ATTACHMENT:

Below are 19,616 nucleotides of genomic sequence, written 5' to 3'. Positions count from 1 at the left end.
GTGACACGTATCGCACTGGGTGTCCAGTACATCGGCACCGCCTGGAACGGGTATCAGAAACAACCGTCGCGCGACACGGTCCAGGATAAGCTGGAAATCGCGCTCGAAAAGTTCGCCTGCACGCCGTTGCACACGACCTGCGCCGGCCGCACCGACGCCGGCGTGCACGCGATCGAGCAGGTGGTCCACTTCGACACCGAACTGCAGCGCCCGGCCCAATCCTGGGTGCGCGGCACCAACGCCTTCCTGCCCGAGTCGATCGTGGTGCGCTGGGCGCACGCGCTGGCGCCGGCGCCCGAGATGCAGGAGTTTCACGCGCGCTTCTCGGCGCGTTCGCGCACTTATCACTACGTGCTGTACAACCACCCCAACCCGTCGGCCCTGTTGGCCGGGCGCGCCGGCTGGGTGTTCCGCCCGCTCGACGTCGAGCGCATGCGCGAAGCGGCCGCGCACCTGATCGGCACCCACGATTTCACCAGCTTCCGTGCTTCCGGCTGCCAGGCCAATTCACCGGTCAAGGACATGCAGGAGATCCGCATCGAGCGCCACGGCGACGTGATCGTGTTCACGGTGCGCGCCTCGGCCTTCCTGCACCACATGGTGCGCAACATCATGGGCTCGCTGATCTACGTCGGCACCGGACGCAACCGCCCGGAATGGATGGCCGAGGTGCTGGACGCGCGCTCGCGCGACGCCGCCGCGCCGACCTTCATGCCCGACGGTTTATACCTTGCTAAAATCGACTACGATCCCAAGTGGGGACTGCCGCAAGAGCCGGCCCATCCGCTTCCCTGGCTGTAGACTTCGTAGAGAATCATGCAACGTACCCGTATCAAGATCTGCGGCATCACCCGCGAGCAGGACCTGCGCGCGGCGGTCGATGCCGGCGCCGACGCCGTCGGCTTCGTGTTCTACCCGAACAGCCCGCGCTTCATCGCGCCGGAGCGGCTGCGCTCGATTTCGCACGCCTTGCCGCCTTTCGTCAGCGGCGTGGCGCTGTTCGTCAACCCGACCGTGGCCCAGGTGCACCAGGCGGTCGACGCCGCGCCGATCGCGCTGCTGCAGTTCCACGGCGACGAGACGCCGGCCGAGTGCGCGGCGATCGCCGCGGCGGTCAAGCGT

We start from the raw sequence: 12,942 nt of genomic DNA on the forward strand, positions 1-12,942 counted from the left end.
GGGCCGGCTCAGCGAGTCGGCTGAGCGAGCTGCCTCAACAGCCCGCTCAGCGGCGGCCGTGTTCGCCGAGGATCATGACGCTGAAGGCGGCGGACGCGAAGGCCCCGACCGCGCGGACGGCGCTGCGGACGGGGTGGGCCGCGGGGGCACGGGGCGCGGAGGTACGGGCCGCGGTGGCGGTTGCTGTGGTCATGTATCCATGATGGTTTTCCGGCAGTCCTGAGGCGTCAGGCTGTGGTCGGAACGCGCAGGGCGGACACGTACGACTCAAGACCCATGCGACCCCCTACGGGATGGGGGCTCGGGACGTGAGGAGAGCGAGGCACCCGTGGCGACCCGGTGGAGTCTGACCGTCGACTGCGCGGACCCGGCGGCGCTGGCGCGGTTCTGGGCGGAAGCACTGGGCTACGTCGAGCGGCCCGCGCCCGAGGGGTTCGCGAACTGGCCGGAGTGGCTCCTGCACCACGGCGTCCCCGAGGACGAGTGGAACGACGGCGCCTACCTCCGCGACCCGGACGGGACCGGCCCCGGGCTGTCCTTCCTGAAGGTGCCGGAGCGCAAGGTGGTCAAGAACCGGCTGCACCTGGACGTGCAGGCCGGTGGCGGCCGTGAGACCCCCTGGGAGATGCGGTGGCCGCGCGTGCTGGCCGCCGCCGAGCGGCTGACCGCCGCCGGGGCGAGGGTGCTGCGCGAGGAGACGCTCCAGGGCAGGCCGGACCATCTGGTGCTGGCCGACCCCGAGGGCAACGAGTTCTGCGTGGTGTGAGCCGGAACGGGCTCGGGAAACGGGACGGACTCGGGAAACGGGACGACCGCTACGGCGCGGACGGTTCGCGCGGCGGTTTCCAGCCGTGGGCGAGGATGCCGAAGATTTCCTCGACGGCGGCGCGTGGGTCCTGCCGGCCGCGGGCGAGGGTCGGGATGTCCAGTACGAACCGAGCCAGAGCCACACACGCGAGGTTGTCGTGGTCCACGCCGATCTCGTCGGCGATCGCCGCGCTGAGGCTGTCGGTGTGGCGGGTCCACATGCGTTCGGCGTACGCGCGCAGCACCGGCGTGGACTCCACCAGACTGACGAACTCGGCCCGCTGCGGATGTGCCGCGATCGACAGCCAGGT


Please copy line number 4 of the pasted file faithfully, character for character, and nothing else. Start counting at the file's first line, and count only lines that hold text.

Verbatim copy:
GGGCCGGCTCAGCGAGTCGGCTGAGCGAGCTGCCTCAACAGCCCGCTCAGCGGCGGCCGTGTTCGCCGAGGATCATGACGCTGAAGGCGGCGGACGCGAAGGCCCCGACCGCGCGGACGGCGCTGCGGACGGGGTGGGCCGCGGGGGCACGGGGCGCGGAGGTACGGGCCGCGGTGGCGGTTGCTGTGGTCATGTATCCATGATGGTTTTCCGGCAGTCCTGAGGCGTCAGGCTGTGGTCGGAACGCGCAGGGCGGACACGTACGACTCAAGACCCATGCGACCCCCTACGGGATGGGGGCTCGGGACGTGAGGAGAGCGAGGCACCCGTGGCGACCCGGTGGAGTCTGACCGTCGACTGCGCGGACCCGGCGGCGCTGGCGCGGTTCTGGGCGGAAGCACTGGGCTACGTCGAGCGGCCCGCGCCCGAGGGGTTCGCGAACTGGCCGGAGTGGCTCCTGCACCACGGCGTCCCCGAGGACGAGTGGAACGACGGCGCCTACCTCCGCGACCCGGACGGGACCGGCCCCGGGCTGTCCTTCCTGAAGGTGCCGGAGCGCAAGGTGGTCAAGAACCGGCTGCACCTGGACGTGCAGGCCGGTGGCGGCCGTGAGACCCCCTGGGAGATGCGGTGGCCGCGCGTGCTGGCCGCCGCCGAGCGGCTGACCGCCGCCGGGGCGAGGGTGCTGCGCGAGGAGACGCTCCAGGGCAGGCCGGACCATCTGGTGCTGGCCGACCCCGAGGGCAACGAGTTCTGCGTGGTGTGAGCCGGAACGGGCTCGGGAAACGGGACGGACTCGGGAAACGGGACGACCGCTACGGCGCGGACGGTTCGCGCGGCGGTTTCCAGCCGTGGGCGAGGATGCCGAAGATTTCCTCGACGGCGGCGCGTGGGTCCTGCCGGCCGCGGGCGAGGGTCGGGATGTCCAGTACGAACCGAGCCAGAGCCACACACGCGAGGTTGTCGTGGTCCACGCCGATCTCGTCGGCGATCGCCGCGCTGAGGCTGTCGGTGTGGCGGGTCCACATGCGTTCGGCGTACGCGCGCAGCACCGGCGTGGACTCCACCAGACTGACGAACTCGGCCCGCTGCGGATGTGCCGCGATCGACAGCCAGGT